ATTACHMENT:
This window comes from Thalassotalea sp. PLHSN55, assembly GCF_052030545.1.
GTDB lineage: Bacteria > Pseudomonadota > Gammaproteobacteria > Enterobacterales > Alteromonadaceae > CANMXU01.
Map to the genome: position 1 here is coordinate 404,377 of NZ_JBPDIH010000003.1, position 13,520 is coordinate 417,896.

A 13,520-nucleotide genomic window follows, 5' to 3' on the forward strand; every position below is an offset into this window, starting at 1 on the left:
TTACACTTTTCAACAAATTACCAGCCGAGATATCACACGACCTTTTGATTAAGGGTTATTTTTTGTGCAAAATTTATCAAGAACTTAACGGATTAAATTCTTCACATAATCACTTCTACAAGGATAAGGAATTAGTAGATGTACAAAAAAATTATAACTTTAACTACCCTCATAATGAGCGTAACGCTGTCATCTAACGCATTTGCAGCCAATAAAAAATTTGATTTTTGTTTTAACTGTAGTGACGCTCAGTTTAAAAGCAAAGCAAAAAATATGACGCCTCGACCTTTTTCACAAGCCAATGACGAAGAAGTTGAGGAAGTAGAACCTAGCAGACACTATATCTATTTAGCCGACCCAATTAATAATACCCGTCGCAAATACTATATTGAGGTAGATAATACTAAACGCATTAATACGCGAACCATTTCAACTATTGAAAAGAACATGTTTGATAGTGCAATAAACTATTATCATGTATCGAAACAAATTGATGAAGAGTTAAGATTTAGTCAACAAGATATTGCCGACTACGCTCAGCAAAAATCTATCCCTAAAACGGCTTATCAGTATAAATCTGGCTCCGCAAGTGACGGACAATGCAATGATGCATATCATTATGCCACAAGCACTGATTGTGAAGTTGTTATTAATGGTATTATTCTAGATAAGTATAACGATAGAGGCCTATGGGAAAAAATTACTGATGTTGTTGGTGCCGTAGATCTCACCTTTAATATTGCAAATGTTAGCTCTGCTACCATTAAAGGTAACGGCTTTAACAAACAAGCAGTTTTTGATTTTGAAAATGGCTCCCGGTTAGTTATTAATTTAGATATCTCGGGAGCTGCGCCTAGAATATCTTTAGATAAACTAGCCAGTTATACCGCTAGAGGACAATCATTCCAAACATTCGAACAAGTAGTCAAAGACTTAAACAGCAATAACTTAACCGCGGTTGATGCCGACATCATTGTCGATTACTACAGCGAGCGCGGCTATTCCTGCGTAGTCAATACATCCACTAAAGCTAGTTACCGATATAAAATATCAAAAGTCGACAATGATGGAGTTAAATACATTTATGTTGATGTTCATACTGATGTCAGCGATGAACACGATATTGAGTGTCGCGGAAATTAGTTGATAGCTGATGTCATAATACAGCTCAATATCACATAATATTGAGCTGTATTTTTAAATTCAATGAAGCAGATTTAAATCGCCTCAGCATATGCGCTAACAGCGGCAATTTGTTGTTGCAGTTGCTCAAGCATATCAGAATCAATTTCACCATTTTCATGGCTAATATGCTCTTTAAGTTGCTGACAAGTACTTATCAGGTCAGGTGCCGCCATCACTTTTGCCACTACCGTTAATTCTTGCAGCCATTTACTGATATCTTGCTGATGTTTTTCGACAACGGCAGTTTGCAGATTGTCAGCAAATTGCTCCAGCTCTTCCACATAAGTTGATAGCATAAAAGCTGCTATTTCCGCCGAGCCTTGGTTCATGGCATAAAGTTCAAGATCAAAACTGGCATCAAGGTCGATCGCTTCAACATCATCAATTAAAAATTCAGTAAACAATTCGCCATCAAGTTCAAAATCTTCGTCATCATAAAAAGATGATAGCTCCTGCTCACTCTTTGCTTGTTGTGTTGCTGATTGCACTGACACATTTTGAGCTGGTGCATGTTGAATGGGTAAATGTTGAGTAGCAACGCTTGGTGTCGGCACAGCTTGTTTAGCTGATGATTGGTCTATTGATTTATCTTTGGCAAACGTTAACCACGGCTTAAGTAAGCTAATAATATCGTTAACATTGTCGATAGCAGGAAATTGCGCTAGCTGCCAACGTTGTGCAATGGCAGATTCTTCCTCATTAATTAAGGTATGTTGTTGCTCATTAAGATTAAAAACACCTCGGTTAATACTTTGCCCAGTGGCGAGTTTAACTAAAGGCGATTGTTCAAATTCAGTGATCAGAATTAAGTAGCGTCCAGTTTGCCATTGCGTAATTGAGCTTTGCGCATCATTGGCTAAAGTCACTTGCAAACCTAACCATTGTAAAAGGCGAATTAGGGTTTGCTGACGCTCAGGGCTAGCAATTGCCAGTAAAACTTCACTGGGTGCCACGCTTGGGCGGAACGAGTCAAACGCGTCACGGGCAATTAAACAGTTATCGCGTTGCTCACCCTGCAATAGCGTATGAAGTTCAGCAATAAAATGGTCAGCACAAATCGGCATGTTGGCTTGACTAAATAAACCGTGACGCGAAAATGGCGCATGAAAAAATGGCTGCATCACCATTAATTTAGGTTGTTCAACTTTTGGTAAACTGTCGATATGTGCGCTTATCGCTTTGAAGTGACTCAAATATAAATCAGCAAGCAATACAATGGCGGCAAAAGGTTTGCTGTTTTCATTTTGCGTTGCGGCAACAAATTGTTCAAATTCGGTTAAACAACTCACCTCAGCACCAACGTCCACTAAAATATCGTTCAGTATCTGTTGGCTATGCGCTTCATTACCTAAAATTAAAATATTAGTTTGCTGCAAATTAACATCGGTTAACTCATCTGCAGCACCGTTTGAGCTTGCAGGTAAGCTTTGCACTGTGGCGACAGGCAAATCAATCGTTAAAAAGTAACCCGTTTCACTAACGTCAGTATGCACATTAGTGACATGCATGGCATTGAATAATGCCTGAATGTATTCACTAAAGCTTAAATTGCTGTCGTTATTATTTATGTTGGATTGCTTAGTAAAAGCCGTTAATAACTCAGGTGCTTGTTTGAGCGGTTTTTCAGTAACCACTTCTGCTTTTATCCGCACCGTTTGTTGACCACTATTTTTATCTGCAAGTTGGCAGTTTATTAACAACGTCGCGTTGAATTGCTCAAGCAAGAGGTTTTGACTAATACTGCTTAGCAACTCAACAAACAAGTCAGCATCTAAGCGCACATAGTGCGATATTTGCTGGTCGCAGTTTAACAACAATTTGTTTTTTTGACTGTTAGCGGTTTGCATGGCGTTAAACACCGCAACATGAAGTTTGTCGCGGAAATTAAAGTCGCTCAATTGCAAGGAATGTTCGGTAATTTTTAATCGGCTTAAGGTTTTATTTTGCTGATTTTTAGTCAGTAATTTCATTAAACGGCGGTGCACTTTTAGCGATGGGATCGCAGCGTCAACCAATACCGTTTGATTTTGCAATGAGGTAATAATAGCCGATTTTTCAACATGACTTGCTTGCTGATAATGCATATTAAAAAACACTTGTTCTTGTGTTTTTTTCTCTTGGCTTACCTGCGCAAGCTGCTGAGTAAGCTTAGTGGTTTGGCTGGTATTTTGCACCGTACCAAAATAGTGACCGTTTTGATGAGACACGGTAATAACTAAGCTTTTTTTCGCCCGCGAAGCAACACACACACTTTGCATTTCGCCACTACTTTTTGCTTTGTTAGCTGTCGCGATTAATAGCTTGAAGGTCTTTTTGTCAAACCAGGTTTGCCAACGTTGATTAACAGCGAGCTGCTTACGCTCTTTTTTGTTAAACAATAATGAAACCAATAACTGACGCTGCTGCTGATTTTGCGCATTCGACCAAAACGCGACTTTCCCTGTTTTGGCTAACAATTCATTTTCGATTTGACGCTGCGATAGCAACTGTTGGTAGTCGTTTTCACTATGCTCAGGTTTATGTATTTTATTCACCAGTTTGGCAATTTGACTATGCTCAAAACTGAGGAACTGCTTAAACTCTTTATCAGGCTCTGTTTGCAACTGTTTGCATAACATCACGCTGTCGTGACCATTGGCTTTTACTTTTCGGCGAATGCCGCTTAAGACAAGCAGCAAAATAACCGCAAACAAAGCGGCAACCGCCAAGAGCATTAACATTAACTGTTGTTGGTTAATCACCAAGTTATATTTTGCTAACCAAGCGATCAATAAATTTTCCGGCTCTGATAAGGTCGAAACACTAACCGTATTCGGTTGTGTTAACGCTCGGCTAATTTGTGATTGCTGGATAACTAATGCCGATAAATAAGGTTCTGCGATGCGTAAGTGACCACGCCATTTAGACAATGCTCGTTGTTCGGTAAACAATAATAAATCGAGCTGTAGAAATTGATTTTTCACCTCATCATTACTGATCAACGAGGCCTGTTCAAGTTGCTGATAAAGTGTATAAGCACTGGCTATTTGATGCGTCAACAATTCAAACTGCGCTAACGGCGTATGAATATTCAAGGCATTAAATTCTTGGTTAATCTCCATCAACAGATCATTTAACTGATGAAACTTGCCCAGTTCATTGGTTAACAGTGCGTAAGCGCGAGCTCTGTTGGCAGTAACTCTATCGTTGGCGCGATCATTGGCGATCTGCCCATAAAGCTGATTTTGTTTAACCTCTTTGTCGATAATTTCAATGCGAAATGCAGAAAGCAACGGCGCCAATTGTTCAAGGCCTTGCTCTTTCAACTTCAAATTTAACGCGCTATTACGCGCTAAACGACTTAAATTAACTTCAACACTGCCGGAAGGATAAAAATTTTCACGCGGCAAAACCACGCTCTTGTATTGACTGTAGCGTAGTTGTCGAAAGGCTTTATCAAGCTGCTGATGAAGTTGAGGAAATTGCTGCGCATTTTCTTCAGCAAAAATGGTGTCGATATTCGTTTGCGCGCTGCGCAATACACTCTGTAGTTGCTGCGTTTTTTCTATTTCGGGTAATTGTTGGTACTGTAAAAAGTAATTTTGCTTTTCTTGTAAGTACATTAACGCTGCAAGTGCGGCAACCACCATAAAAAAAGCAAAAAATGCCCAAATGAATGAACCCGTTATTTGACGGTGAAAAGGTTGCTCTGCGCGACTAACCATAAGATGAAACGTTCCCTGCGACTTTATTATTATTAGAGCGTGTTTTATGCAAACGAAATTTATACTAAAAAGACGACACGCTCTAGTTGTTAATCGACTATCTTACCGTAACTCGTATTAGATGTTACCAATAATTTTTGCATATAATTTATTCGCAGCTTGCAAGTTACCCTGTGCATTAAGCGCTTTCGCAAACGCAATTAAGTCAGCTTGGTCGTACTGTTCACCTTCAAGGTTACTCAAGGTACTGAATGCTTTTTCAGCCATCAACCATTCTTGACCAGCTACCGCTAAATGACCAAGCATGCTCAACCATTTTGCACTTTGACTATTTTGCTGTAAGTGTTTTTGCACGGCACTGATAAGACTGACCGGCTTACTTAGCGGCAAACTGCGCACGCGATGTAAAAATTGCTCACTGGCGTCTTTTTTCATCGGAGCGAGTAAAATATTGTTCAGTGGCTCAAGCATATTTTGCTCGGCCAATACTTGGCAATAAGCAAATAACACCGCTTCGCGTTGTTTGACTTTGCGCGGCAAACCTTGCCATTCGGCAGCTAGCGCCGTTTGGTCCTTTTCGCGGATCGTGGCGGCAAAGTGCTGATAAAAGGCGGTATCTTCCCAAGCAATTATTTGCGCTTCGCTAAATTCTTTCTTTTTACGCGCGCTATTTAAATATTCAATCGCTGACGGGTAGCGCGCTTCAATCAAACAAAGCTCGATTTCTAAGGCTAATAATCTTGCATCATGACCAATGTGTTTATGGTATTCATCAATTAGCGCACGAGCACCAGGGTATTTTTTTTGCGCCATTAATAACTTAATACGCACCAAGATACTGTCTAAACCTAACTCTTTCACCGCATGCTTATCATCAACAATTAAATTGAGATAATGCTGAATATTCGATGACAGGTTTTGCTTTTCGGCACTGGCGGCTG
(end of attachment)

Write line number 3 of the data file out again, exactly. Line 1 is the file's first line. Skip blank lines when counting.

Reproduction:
Map to the genome: position 1 here is coordinate 404,377 of NZ_JBPDIH010000003.1, position 13,520 is coordinate 417,896.